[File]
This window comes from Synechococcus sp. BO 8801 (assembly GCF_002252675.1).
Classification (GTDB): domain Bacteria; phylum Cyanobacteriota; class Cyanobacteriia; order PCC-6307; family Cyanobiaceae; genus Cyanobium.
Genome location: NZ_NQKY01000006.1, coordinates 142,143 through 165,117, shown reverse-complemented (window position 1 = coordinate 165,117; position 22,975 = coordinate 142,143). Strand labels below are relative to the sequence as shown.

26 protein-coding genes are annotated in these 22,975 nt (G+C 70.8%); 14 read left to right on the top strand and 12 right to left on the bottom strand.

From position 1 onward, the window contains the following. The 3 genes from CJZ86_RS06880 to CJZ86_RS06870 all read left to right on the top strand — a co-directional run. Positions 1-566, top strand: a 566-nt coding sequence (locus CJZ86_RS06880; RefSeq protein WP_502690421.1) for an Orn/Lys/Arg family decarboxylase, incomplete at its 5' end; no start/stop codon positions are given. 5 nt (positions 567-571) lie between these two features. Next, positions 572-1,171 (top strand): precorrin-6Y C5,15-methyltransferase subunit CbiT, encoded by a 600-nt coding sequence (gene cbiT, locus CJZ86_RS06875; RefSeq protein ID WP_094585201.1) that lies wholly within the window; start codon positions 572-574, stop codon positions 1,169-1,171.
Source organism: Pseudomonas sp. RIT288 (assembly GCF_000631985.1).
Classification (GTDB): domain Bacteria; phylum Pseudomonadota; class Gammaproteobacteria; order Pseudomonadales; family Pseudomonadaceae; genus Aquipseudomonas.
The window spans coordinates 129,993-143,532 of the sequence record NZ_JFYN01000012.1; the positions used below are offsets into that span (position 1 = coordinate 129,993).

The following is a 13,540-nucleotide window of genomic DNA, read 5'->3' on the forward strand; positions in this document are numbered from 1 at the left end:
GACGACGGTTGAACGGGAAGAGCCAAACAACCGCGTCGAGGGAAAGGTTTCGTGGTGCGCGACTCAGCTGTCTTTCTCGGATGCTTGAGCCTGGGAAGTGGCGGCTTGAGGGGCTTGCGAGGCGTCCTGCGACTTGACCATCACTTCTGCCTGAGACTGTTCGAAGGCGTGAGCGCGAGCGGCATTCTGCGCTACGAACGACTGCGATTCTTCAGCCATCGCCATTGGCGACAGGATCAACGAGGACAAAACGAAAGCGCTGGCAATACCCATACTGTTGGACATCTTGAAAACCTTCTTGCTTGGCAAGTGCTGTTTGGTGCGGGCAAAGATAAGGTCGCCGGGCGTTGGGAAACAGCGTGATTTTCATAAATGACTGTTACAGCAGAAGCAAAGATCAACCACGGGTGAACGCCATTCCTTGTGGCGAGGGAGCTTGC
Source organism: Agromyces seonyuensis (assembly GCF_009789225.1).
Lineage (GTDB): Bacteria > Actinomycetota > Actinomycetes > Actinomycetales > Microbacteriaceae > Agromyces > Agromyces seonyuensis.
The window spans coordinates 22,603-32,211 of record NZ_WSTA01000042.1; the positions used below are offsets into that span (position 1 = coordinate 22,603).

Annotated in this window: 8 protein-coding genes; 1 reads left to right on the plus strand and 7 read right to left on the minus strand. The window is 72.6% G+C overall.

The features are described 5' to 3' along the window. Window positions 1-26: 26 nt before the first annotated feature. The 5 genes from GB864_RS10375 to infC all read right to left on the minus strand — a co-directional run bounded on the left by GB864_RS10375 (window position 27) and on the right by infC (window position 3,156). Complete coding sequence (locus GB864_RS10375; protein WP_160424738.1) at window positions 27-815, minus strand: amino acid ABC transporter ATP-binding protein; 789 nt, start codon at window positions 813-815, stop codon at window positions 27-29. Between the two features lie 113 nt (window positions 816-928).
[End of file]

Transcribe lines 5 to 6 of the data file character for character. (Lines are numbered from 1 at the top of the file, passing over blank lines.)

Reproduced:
From position 1 onward, the window contains the following. The 3 genes from CJZ86_RS06880 to CJZ86_RS06870 all read left to right on the top strand — a co-directional run. Positions 1-566, top strand: a 566-nt coding sequence (locus CJZ86_RS06880; RefSeq protein WP_502690421.1) for an Orn/Lys/Arg family decarboxylase, incomplete at its 5' end; no start/stop codon positions are given. 5 nt (positions 567-571) lie between these two features. Next, positions 572-1,171 (top strand): precorrin-6Y C5,15-methyltransferase subunit CbiT, encoded by a 600-nt coding sequence (gene cbiT, locus CJZ86_RS06875; RefSeq protein ID WP_094585201.1) that lies wholly within the window; start codon positions 572-574, stop codon positions 1,169-1,171.
Source organism: Pseudomonas sp. RIT288 (assembly GCF_000631985.1).